setp wj200_vfd.0.enable TRUE
setp wj200_vfd.0.run TRUE

However, nothing happens, the VFD doesn't start. I've configured the options on the VFD for control via Modbus, so I'm not sure what else to try. Do I need to add more information into my .hal file?
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Last edit: 25 Aug 2018 01:29 by tightmopedman9.

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28 Aug 2018 15:14 #116712 by andypugh

there is a short delay between actual velocity and commanded. Is there any way to tune around this?


Maybe a hint of FF1 (or FF2)

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01 Sep 2018 20:14 #116958 by tightmopedman9
Do I have my coordinate system setup incorrectly? My generated G-code is directing the machine to go to the incorrect coordinates, and I think it is because I have my coordinate system setup incorrectly.

I set up the coordinates to what I thought was conventional. Positive X is towards the right, positive Y is the table moving inwards towards the machine (away from the operator) and positive Z is the quill moving up (away from the table). The home position is in the far back right, which means any move in the G53 coordinate system has to be a negative number.

I'm trying to mill a simple round pocket, and I have the touch off point set as the front left of stock. I probe the front left corner and set the G54 coordinate to 0 after doing so. When I run the program the cutter move to start milling as if the coordinates were reversed.

This is a picture of how I have the part touch off setup.

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01 Sep 2018 23:20 #116964 by pippin88
You need to think of the tool moving, not the table. Takes a little getting used to on a moving table machine.

The CAM software is all based on tool movements.
X+ means tool moving to the right (which means the table moves to the left).
Y+ means tool moving away from the operator (which means the table moves towards the operator).
Z+ means tool moves up
The following user(s) said Thank You: andypugh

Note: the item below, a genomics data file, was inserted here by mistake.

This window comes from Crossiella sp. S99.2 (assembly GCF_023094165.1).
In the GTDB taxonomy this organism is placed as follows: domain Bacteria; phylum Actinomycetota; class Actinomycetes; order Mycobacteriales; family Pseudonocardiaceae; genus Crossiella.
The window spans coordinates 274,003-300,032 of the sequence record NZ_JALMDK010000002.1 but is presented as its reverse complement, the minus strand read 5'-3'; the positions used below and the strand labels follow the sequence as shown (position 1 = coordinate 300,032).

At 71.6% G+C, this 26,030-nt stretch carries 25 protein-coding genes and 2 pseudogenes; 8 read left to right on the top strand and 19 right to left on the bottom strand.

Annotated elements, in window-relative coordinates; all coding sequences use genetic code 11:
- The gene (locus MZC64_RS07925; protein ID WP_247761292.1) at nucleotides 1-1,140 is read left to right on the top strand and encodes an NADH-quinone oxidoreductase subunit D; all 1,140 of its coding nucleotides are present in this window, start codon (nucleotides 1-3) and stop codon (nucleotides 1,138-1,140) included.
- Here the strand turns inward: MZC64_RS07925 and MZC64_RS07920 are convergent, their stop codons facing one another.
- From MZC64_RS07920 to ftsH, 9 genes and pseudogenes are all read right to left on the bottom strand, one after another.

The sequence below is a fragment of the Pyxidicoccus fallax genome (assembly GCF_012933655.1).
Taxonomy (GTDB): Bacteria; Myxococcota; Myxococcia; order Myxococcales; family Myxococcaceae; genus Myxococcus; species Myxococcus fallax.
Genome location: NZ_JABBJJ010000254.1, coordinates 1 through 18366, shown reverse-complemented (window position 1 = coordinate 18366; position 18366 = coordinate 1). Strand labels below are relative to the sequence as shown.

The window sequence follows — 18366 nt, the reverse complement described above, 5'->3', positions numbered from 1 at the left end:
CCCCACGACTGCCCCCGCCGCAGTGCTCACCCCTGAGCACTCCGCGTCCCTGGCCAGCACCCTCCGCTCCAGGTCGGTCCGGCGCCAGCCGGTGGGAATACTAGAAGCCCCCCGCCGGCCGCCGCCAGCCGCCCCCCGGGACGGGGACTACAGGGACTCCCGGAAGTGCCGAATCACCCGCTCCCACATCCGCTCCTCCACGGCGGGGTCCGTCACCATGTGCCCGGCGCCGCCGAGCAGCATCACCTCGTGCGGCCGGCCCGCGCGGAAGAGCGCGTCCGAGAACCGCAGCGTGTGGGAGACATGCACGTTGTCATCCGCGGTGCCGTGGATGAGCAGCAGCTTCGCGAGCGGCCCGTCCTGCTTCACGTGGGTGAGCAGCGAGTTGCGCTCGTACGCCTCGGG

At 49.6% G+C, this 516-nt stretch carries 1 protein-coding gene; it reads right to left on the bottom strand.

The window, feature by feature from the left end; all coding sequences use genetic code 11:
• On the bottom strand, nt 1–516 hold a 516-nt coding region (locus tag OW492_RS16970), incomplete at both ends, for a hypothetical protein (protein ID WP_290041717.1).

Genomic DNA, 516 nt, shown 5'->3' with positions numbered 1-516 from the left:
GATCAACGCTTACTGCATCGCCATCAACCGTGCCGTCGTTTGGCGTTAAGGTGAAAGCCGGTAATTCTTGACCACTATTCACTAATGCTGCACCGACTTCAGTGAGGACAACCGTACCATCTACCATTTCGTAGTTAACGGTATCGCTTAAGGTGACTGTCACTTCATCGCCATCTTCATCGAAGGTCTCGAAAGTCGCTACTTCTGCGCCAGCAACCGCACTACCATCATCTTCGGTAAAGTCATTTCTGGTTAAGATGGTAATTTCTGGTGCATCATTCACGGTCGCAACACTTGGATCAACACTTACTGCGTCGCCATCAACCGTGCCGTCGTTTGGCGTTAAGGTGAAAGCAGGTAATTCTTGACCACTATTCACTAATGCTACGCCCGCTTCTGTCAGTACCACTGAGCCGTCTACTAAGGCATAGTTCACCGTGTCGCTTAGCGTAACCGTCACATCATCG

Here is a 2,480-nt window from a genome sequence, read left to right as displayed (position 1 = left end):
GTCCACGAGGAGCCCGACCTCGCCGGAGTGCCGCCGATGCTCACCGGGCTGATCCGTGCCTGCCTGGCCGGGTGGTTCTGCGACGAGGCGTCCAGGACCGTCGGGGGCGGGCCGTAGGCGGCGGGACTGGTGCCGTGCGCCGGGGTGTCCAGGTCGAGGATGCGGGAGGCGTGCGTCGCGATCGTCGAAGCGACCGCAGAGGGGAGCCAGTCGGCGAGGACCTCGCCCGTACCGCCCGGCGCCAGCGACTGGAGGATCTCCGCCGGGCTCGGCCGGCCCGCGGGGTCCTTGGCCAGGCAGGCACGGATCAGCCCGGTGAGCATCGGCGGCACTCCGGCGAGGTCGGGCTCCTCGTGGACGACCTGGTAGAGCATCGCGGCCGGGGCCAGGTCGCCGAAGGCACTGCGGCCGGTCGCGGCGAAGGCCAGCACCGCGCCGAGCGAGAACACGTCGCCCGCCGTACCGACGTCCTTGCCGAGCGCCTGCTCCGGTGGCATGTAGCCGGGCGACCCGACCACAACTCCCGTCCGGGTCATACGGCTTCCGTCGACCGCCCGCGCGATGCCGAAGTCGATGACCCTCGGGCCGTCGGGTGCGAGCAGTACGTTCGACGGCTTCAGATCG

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11 Sep 2018 23:40 #117371 by tightmopedman9
Thanks for that, that makes much more sense. I was very confused when setting up the coordinates, as they intuitively didn't seem to make sense. With the new setup I can run CAM as expected.

I'd like to separate my spindle brake and spindle control. Right now the spindle brake is engaged whenever the spindle isn't spinning. My pneumatic brake is quite loud, so I'd rather not run the brake unless I need to do a tool change. Being a manual machine I'm happy to just hit a button to engage the brake when needed. Unfortunately, I can't find where the spindle motion is tied to the brake in any of my HAL files. Is this a function internal to AXIS?

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11 Sep 2018 23:43 #117372 by andypugh

Is this a function internal to AXIS?


No, Axis does almost nothing with hardware.

Is it possible that the brake is operated by an output from the spindle drive / VFD. These often have at least one relay output, that can be configured for various purposes.

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11 Sep 2018 23:46 - 11 Sep 2018 23:47 #117374 by tightmopedman9
Are you talking about a physical relay, integral to the VFD? If so, then no. I have the VFD connected via Modbus to EMC. The spindle brake is controlled by output-02 tied to an opto-isolated relay.

VFD is WJ200 btw.
Last edit: 11 Sep 2018 23:47 by tightmopedman9.

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12 Sep 2018 08:56 #117382 by andypugh

The spindle brake is controlled by output-02 tied to an opto-isolated relay.


When you said that you couldn't see where it was connected in the HAL I assumed that you didn't know that it was controlled by a GPIO.

So, if it is output-02, what signal controls that pin, and what else is that signal connected to?